Last week’s poll asked if Britain will capitalise on human space exploration and the answer was a resounding ‘yes’.
It was a ‘yes’ for human space exploration as a catalyst for inspiration and innovation (58%), a yes for it driving innovation (15%), and a similarly affirmative response for it being an important inspiration (13%).
Of the remaining votes, 8% thought space exploration of no use, and 6% couldn’t find a fit with their view. As always, we like to know why.
Is the UK going to benefit from the presence of British astronauts in space, or should it have stuck with robots, asks Stuart Nathan.
The UK’s involvement in human spaceflight is undoubtedly in its most successful period ever. After shunning human exploration of space for many years, the UK now has its first ‘official’ European Space Agency astronaut, Tim Peake, on board the International Space Station, and after ‘running the London Marathon’ in space (on a treadmill, hence the inverted commas) and taking control of a prototype Mars Rover in Stevenage, along with his regular Q&A sessions with schoolchildren, it seems that Major Peake is playing a major role in raising the profile of STEM and enthusing the next generation of scientists and engineers. The UK’s involvement is assured and may increase following the appointment of former UK Space Agency chief executive David Parker as head of human spaceflight and robotic exploration at ESA; he took up the post last month.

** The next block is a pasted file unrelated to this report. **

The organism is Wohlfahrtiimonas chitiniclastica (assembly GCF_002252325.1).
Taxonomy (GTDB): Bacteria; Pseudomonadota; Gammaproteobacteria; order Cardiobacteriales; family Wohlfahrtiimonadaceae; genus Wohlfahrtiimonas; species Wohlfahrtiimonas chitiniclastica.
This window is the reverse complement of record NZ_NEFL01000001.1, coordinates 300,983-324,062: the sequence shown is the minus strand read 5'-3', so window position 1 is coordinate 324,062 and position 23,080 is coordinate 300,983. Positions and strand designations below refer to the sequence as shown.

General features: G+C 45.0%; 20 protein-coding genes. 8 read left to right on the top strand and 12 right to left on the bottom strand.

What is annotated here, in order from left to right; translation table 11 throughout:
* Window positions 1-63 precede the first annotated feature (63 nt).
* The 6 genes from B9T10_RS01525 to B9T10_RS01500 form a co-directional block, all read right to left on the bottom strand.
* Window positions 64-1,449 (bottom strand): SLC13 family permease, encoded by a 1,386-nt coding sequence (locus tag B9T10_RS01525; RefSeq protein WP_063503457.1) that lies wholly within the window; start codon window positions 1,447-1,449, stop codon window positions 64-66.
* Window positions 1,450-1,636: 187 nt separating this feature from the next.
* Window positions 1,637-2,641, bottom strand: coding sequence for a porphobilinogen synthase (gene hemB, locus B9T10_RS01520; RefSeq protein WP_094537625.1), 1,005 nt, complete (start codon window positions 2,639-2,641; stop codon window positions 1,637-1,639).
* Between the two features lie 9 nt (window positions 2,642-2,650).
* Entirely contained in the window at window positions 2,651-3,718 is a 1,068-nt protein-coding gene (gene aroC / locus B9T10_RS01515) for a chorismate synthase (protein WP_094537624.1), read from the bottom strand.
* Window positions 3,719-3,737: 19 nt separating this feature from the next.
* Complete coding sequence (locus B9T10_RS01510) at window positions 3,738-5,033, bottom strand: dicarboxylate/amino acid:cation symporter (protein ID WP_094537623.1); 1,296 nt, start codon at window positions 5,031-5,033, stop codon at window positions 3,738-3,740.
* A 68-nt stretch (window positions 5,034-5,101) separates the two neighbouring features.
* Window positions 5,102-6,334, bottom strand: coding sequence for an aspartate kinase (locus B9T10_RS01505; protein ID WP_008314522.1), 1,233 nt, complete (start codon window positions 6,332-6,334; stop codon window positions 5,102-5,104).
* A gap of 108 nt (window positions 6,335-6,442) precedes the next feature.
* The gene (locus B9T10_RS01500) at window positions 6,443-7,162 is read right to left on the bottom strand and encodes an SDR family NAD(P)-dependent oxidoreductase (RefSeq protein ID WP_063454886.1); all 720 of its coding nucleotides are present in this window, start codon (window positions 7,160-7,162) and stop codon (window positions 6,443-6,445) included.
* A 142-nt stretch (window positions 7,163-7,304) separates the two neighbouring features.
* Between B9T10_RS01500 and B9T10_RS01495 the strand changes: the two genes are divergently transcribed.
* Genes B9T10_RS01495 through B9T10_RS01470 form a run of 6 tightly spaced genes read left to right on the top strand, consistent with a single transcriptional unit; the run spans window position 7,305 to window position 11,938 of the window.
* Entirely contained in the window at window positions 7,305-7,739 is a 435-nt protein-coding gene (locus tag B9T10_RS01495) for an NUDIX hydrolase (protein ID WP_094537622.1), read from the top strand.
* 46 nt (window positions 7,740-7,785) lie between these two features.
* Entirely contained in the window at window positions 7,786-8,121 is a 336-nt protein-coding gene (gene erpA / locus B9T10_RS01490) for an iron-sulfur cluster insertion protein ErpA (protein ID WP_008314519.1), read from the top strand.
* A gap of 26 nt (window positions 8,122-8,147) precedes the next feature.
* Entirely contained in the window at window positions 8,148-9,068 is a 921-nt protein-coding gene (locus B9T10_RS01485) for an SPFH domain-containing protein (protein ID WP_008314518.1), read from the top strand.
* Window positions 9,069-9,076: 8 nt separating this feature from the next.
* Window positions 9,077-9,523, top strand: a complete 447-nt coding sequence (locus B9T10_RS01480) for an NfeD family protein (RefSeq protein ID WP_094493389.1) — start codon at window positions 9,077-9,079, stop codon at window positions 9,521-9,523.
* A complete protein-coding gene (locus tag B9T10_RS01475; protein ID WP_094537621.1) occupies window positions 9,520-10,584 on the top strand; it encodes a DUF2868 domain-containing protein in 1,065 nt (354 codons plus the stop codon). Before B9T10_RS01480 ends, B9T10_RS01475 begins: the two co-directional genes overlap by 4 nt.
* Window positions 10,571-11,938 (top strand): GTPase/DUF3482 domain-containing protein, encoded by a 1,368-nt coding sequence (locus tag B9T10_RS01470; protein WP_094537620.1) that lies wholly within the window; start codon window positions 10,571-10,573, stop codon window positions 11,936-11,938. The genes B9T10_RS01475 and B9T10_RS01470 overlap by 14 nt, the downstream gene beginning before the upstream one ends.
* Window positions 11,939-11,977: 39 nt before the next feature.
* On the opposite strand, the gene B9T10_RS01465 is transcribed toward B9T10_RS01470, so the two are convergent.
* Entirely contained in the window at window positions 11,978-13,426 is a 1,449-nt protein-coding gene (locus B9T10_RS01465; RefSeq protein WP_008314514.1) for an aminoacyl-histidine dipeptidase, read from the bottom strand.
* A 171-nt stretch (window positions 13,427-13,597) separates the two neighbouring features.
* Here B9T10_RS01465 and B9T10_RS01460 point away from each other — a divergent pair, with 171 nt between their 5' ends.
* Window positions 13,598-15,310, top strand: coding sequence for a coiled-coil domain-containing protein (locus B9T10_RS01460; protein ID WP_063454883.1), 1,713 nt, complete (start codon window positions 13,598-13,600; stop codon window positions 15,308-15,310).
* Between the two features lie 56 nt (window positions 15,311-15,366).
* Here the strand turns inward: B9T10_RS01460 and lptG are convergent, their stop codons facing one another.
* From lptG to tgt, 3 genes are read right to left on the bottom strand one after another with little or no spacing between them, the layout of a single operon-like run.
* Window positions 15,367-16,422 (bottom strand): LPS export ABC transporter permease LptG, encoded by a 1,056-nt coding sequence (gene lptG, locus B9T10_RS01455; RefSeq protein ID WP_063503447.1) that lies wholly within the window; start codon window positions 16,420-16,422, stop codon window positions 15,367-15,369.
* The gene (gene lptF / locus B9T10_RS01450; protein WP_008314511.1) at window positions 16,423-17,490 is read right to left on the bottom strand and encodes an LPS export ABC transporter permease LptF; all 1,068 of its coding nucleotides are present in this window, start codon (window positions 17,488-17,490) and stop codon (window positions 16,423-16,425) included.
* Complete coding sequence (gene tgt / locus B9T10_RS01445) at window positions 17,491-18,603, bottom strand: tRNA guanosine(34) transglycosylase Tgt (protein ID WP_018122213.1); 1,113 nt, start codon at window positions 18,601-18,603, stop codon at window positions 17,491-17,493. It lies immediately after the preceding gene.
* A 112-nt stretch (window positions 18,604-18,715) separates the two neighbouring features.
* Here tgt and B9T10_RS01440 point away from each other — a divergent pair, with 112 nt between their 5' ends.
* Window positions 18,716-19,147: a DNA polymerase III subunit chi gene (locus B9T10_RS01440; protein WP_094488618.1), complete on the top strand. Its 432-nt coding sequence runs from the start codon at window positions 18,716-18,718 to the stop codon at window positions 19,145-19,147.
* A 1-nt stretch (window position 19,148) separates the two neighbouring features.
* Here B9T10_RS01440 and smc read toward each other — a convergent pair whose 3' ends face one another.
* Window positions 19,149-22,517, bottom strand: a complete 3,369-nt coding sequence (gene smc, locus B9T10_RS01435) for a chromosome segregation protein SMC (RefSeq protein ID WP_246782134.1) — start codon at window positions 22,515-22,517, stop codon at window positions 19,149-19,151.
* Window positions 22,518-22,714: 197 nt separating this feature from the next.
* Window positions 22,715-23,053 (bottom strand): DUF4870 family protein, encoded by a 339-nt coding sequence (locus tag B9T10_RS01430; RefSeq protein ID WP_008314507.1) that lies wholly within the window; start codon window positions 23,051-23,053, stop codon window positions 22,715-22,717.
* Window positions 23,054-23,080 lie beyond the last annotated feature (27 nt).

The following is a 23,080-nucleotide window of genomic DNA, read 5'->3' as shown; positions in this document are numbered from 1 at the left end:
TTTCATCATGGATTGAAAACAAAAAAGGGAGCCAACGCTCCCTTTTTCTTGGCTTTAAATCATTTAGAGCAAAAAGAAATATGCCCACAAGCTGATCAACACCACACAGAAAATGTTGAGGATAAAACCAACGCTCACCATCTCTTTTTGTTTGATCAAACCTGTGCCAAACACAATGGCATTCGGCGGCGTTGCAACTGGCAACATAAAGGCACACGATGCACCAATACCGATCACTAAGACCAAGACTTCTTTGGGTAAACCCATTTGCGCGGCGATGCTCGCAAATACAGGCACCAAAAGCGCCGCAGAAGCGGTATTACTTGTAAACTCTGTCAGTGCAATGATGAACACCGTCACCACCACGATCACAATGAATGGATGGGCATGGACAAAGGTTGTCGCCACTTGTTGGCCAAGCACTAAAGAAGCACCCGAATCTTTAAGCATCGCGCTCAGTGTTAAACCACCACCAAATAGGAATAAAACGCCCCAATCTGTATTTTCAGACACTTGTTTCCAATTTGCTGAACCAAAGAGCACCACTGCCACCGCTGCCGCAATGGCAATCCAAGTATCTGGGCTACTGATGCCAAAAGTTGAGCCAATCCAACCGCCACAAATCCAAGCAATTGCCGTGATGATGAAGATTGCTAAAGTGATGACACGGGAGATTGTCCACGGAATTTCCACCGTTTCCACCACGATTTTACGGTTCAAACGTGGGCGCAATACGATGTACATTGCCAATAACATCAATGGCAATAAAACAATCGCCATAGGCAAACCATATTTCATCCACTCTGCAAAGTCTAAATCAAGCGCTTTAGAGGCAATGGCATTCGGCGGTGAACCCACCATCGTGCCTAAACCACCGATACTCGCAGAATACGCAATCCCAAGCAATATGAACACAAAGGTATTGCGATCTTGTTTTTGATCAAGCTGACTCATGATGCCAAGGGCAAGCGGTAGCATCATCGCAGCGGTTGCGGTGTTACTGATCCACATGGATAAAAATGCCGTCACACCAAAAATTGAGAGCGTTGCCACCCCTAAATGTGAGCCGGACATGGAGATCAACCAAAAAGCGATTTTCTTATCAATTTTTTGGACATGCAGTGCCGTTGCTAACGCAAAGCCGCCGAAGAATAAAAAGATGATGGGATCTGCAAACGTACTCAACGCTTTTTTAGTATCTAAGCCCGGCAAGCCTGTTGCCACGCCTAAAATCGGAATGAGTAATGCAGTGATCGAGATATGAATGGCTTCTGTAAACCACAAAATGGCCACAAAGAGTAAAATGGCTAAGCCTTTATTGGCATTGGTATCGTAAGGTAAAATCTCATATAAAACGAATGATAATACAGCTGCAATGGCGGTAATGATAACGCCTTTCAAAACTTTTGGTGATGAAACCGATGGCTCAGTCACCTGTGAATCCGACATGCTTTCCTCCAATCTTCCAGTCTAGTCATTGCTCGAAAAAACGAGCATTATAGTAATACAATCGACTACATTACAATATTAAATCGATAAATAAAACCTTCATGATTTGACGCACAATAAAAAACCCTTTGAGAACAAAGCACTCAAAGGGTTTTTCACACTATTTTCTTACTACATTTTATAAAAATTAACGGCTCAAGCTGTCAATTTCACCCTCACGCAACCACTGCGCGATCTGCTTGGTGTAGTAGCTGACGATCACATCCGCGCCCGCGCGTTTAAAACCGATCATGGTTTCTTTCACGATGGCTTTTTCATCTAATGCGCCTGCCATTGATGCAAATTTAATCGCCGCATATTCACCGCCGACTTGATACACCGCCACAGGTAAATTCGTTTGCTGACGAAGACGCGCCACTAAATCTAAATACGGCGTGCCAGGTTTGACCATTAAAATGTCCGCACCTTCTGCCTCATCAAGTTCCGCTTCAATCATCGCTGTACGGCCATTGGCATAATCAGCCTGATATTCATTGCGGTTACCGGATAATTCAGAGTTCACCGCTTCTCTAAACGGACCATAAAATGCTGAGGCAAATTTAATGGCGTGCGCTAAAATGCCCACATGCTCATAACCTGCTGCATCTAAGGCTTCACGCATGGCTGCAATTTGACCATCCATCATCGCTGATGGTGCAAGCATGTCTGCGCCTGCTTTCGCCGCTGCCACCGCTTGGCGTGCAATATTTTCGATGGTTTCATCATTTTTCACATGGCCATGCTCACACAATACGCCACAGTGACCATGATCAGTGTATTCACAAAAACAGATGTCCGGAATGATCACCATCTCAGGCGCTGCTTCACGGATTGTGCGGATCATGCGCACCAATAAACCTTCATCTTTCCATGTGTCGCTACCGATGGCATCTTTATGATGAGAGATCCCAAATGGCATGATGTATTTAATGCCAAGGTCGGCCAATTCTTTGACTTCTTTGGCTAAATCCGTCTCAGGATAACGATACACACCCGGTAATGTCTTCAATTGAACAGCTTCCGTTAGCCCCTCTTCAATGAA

But the fact remains that for many years, it was thought that the UK should take no part in human spaceflight. Do we now think that was the wrong assumption?
The May 3rd Poll may be closed but we still value your opinion on this subject and would like to hear from you below.